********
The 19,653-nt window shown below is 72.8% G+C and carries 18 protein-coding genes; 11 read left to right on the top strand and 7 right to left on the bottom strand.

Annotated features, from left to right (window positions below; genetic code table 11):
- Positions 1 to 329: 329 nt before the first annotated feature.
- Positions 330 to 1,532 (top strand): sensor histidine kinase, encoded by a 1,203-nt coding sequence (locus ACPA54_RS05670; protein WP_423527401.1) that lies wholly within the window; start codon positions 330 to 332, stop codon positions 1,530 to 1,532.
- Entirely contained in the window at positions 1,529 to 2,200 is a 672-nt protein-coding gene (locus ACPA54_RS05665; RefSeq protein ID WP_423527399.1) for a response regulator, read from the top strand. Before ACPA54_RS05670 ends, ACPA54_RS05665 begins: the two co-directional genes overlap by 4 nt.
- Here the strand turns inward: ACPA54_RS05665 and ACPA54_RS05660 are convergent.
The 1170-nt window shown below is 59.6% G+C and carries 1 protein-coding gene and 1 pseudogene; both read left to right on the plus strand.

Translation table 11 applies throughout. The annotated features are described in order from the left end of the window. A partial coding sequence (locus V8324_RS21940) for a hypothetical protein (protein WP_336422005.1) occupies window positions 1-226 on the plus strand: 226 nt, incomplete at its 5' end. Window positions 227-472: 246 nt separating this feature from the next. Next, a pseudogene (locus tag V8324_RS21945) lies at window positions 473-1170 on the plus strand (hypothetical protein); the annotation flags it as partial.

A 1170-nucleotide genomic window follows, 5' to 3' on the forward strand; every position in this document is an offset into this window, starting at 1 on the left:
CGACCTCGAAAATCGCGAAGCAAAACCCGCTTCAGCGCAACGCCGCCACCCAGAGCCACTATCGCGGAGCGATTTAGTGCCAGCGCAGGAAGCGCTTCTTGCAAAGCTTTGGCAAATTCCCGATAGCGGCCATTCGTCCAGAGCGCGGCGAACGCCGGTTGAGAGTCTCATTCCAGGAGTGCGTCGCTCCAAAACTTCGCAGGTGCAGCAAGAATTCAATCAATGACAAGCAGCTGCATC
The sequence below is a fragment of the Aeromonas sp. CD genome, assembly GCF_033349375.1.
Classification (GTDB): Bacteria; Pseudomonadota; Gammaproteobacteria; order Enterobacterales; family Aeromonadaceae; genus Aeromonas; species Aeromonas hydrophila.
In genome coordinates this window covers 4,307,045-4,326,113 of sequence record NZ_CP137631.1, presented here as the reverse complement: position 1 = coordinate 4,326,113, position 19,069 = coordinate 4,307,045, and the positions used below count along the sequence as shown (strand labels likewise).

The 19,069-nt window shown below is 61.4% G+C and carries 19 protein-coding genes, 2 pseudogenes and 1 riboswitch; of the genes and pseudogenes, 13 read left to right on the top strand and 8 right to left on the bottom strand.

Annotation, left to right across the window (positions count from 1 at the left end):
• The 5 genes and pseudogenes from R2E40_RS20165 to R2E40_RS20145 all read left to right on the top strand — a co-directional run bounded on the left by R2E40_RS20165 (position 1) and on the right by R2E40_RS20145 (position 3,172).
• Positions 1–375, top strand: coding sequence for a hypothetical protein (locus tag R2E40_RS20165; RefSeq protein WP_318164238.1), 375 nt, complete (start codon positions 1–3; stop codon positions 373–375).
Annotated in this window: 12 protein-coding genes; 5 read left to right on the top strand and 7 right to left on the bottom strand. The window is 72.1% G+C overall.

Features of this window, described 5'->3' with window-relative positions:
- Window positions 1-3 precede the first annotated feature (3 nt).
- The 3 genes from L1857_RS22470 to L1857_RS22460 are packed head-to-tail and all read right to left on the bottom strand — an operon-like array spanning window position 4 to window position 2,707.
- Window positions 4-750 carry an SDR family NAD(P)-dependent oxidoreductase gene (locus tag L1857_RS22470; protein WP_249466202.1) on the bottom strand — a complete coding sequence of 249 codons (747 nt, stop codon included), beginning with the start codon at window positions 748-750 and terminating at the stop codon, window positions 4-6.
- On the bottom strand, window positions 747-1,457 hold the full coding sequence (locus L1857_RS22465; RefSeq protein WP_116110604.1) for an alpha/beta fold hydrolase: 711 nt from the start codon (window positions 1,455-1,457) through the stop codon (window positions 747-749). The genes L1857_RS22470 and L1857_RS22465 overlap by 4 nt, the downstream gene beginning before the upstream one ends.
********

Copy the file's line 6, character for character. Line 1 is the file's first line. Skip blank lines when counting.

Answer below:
- Here the strand turns inward: ACPA54_RS05665 and ACPA54_RS05660 are convergent.